TODAY NICARAGUA – Doña Gloria and Doña Mercedes – fictitious names to protect the identity of the Nicaraguans -, aged 66 and 70 respectively, are concerned because 39 days ago they received the first dose of the Russian Sputnik V vaccine and until now they do not know exactly when they will receive their second dose. They are eager to complete the immunization schedule against Covid-19.
The day they reported to the vaccination post at the Elena del Carmen Lau Family and Community Center, in District I of Managua, – July 2 – the health personnel briefly told them to be aware of what was communicated in the official media, that they were going to call them, or that they would wait about two months to get the second dose.
So far three different versions, depending on who they consulted, have been offered. They did not say anything concrete, nothing was clear to them and the uncertain wait began.
“They told us they were going to call us but that is a lie. People who got vaccinated that day were told it would be reported on the news. I asked some nurses (about the application of the second dose) and they told me that they did not know, that we should be attentive to the news, another said that we should wait two months, but the doctor said that they were going to call us,” declared Doña Gloria, who said that she asks her neighbors or requests information from her Sandinista neighbor in case she knows anything new on this subject.
Minsa does not give explanations
The cases of these two Nicaraguans may be the situation of hundreds or thousands of who went to inoculate the first dose of Sputnik V or Covishield at that time. The secrecy of Daniel Ortega’s regime to handle the pandemic, as well as the centralization of the little information it provides – through its official media – regarding this health situation, creates uncertainty among the population.
The Ministry of Health (Minsa) announced on June 2 through the official media that it was extending the application interval between the first and second dose from 21 days to a maximum of 90, justifying itself in a statement shared by the Gamaleya Institute of Russia, where he stated that this increase in time “does not affect the strength of the immune response.”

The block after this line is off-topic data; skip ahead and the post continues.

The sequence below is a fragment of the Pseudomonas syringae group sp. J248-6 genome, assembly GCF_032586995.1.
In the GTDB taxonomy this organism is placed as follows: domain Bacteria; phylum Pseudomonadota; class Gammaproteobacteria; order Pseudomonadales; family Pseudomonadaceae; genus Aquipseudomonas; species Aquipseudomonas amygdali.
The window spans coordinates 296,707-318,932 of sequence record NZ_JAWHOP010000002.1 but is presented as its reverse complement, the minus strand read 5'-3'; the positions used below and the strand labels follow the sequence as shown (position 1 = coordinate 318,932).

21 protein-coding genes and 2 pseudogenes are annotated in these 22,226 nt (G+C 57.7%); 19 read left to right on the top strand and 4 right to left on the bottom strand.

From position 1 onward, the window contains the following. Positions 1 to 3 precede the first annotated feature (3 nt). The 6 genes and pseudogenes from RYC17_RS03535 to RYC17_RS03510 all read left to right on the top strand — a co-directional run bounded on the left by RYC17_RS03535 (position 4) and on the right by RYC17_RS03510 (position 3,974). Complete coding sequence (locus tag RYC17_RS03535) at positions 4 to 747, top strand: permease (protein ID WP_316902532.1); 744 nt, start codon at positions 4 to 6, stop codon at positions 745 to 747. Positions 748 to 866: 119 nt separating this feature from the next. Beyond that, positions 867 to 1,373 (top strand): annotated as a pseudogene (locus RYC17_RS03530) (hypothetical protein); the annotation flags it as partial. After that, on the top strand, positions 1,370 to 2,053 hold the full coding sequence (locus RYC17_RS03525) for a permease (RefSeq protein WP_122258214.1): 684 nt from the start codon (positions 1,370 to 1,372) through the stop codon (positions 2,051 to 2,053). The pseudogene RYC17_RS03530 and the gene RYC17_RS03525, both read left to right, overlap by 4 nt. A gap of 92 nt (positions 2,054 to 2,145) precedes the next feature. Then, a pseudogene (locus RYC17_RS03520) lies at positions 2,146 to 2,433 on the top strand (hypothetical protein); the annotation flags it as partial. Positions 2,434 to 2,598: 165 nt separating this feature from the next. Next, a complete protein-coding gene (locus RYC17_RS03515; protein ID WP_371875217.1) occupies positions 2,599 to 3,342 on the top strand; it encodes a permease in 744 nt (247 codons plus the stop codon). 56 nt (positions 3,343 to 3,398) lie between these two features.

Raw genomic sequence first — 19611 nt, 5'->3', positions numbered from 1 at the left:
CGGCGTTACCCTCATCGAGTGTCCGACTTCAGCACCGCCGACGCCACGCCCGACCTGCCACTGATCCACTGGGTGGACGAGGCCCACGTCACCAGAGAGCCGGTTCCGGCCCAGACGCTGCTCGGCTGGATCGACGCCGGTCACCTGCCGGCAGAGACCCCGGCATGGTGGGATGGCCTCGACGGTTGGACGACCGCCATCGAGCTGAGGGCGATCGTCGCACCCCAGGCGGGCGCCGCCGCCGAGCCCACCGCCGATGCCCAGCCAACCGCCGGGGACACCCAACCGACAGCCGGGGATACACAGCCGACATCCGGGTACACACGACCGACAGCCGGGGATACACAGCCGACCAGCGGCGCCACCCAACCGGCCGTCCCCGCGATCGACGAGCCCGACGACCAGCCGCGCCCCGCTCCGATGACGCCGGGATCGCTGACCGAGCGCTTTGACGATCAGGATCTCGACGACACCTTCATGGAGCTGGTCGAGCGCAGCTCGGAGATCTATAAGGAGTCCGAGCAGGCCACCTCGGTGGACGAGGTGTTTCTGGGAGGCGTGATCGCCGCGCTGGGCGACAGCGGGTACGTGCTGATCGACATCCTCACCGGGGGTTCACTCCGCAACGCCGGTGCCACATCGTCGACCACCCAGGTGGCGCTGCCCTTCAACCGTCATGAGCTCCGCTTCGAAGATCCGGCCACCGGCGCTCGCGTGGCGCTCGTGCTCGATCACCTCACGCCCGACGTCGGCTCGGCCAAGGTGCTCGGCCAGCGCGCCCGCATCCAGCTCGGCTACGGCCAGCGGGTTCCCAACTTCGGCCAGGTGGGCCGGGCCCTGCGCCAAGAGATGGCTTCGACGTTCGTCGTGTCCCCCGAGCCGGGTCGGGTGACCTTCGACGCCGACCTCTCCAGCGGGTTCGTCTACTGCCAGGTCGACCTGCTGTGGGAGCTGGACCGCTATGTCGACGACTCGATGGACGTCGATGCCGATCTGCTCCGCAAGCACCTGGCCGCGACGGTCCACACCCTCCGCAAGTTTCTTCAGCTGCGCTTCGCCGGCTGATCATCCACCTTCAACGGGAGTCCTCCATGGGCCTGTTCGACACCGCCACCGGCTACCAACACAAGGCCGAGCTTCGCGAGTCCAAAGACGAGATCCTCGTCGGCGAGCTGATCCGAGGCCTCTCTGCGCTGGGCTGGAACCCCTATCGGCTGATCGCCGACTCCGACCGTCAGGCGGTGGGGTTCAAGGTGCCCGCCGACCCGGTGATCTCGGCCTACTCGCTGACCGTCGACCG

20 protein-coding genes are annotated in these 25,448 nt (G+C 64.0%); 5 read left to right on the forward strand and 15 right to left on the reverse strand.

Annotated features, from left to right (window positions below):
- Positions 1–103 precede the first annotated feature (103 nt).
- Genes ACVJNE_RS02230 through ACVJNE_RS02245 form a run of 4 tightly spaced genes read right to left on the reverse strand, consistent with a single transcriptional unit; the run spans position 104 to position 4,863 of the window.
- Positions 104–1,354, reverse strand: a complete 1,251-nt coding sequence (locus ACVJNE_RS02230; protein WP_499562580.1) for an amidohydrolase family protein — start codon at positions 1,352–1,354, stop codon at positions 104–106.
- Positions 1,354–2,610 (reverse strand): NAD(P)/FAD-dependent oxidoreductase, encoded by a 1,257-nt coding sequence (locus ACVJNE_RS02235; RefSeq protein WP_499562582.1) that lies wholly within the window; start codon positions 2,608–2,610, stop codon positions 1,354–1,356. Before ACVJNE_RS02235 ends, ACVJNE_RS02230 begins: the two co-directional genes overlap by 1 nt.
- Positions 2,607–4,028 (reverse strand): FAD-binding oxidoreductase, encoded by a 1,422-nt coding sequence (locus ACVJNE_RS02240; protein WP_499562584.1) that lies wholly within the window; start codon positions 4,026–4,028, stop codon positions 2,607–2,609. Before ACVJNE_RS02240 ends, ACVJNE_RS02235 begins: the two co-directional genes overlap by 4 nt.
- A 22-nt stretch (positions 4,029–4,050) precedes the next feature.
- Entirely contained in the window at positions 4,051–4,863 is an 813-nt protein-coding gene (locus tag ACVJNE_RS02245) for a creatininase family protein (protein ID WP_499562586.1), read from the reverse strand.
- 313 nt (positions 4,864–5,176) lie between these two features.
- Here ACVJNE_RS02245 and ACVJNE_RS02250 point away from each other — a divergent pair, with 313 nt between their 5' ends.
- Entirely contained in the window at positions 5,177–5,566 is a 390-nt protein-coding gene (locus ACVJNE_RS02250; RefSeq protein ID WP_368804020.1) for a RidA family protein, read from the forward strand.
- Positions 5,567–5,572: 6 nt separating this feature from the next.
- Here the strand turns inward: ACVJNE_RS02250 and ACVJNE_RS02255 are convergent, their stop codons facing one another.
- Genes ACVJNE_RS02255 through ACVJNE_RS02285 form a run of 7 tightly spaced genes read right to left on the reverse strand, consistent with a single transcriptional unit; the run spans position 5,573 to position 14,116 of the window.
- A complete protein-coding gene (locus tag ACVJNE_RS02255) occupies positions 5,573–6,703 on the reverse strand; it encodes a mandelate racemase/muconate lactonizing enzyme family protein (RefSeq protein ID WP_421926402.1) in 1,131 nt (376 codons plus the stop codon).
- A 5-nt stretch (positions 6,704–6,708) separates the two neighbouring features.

However, this decision was not explained to the people who came to inoculate the first dose that July 2, or at least, Dona Gloria and Dona Mercedes were not notified.
“I understand that it is 21 days later that the second dose is given, but we have spent more than a month and nothing (since they applied it), after a while we no longer have the effect (of the first dose),” said Doña Mercedes.
When both citizens were asked if they understood the information that the application interval between both doses of Sputnik V is up to 90 days, they answered that they were not very clear and that they did not explain it to them at the time of inoculation, although they had heard about it in the media.
The Minsa does not report how the vaccination process is progressing or the negotiations to acquire new anticovid vaccines. They also do not carry out responsible management of the said process, such as sharing clear, reliable, and truthful information to the population, Nicaraguan doctors say.
“There are many things for a professional and responsible management that are not being fulfilled in Nicaragua. I think that the population has very little to do because it depends on the importation of vaccines. The Covid vaccination program in Nicaragua is a program made for political photos in an election year,” said Álvaro Ramírez, a Nicaraguan epidemiologist based in Ireland.
Doctors in Nicaragua dare not speak out against the Minsa or criticize the regime.